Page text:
4.  In turn he said to the disciple, "There is your Mother."  From that hour onward, the disciple took her into his 
care.  (Jn. 19: 27)  - 
Hail Mary...

5.  Then toward mid-afternoon, Jesus cried out in a loud tone, "My God, my God, why have you forsaken me?"  
(Mt. 27: 46)  - 
Hail Mary...

6.  Jesus realizing that everything was now finished, said to fulfill the Scriptures, "I am thirsty."  There was a jar 
there, full of common wine.  They stuck a sponge soaked in this wine on a stick, and raised it to his lips.
(Jn. 19: 28)  - 
Hail Mary...

7.  When Jesus took the wine, He said, "Now it is finished."  (Jn. 19: 30)  - Hail Mary...

8.  Jesus uttered a loud cry and said, "Father, into your hands I commend my spirit."  After he said this, he 
expired.  (Lk. 23: 46)  - 
Hail Mary...

9.  Darkness came over the whole land until midafternoon with an eclipse of the sun.  The curtain in the 
sanctuary was torn in two.  (Lk. 23: 44-45)  - 
Hail Mary...

10. They took Jesus' body, and in accordance with Jewish burial custom, bound it up in wrappings of cloth with 
perfumed oils.  (Jn. 19: 40)  - 
Hail Mary...


Glory be to the Father...

O My Jesus, forgive us our sins...
 

The place of the Skull, also called Golgotha, was just a garbage heap outside the gates of the sacred city of Jerusalem. So, when Jesus was led outside the walls to die in the city dump, the Jewish leaders were exiling him not only from their city, but also from his unique heritage as a son of Israel. He was being cut off from his own people and from a place deeply associated with his cultural identity. At the same time, Jesus experienced a profound interior darkness on the cross, a descent into the experience of total abandonment by his Father. Because God is holy and Jesus was the Lamb burdened with all of human sin from the start of human history to the end, his punishment was to be exiled from the presence of the Father, and to die in that darkness, buried under the trash of all our sins. He was cut off from both his people and his God. What tremendous, aching solitude he must have experienced! And what a sense of being rejected, unwanted, and stripped of everything that was most sacred and beloved to him.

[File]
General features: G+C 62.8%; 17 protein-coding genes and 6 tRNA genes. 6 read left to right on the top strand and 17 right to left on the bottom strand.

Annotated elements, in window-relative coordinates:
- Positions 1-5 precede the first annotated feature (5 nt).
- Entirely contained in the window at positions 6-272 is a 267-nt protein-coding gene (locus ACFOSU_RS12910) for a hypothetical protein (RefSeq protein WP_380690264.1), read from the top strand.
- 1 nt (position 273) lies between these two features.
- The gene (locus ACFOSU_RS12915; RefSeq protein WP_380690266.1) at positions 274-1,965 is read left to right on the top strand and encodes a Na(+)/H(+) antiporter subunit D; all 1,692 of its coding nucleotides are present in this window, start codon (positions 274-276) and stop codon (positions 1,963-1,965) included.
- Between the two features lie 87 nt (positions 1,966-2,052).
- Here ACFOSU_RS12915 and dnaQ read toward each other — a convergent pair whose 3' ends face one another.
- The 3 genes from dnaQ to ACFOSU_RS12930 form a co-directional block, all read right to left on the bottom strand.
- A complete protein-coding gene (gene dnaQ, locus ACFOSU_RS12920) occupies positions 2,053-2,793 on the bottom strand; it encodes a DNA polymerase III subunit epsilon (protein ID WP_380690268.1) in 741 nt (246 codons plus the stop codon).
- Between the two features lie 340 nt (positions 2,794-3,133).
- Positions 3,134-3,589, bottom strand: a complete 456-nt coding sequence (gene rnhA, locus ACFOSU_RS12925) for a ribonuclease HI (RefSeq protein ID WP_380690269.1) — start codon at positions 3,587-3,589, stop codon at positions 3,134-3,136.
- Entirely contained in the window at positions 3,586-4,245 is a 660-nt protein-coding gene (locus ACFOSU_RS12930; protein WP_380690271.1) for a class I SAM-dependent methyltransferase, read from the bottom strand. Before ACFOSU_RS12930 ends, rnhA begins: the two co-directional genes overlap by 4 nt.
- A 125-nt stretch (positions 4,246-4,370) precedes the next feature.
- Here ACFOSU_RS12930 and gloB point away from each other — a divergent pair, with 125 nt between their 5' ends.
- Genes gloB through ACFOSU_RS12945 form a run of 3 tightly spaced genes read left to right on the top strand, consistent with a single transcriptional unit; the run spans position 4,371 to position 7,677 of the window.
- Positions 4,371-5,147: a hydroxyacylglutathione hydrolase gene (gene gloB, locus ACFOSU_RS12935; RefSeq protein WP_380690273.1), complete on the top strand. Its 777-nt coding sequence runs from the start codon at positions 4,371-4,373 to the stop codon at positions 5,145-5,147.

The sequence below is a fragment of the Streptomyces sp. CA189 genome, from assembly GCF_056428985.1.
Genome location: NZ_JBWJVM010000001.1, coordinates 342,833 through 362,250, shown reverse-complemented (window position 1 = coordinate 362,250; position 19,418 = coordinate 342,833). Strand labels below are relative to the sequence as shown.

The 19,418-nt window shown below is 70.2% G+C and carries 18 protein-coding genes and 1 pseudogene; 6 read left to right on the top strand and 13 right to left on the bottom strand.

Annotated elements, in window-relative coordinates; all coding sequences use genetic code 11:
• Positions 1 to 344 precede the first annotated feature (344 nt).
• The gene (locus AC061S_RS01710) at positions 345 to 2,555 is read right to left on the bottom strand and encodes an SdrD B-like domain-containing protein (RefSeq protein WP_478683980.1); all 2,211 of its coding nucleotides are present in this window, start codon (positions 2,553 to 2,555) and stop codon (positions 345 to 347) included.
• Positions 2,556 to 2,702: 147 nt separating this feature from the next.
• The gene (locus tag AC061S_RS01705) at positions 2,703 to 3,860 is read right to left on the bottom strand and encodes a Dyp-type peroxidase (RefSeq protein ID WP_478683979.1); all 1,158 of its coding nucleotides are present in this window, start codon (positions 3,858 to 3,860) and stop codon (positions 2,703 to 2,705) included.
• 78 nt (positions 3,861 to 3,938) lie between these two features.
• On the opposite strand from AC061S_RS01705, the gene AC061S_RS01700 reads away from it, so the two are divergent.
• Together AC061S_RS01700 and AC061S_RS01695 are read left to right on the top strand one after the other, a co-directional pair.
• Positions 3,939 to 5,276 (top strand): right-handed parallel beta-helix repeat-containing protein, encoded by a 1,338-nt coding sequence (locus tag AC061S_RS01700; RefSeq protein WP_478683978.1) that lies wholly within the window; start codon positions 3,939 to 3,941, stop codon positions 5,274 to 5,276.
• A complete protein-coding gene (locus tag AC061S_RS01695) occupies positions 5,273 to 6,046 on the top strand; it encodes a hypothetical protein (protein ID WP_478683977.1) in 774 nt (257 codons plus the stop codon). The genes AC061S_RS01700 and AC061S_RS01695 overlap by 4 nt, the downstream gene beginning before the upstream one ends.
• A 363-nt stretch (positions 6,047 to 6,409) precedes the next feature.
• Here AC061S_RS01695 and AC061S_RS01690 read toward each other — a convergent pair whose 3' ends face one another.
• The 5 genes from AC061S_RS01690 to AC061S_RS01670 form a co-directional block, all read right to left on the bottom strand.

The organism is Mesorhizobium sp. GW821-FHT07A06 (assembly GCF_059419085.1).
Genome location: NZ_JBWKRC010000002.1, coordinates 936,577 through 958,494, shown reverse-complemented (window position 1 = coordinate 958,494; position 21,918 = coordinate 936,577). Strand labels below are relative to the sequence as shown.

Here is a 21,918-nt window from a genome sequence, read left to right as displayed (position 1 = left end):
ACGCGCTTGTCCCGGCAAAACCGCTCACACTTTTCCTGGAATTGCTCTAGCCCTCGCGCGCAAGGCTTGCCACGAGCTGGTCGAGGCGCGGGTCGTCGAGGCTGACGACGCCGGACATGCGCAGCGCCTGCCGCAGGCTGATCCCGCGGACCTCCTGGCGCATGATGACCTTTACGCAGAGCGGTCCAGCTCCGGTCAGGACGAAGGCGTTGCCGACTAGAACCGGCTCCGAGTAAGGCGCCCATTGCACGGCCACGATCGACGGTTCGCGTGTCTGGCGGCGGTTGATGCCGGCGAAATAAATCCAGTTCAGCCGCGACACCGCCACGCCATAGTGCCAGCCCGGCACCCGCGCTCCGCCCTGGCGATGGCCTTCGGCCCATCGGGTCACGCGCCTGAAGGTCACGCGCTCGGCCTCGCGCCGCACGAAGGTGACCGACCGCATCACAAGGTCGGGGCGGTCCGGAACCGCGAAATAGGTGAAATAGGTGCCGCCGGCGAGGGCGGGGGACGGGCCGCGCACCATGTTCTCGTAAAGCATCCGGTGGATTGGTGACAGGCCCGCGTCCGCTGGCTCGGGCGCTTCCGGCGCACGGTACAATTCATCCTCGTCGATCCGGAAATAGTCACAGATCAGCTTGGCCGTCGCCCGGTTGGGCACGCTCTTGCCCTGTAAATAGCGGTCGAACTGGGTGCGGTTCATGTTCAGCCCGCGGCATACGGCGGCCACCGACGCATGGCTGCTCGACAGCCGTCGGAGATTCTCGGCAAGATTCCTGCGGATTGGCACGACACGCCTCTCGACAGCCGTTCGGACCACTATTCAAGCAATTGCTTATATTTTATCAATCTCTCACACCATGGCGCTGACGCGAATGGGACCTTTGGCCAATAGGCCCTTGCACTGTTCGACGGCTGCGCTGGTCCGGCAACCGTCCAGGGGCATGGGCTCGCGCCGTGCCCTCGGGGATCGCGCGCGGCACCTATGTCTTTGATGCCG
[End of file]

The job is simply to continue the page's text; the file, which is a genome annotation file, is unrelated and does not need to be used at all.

As human beings, we need relationships in order to be whole and complete. We need others, and most of all, we need God; these relationships make us whole, human, and happy. Some people inflict a terrible isolation on themselves by turning away from God or by making themselves inaccessible to other people. At times, this can be the result of sin—inflicted or received—or it could be a way of guarding one’s own wounds, punishing oneself or others, or acting out a twisted self-concept of unworthiness. But self-imposed isolation has the unfortunate consequence of shielding people from the experience of being loved and understood by others, of belonging, and even of being redeemed. We discover our own value not by self-appraisal, but by experiencing how we are loved and valued by God and by others; our identity is illuminated by our relationships. A life lived without God and others is a kind of living death. In this mystery, we can pray for all those who live their days in the darkness and loneliness of a personal Calvary.

Fourth Sorrowful Mystery - Jesus Carries His Cross How to say the Holy Rosary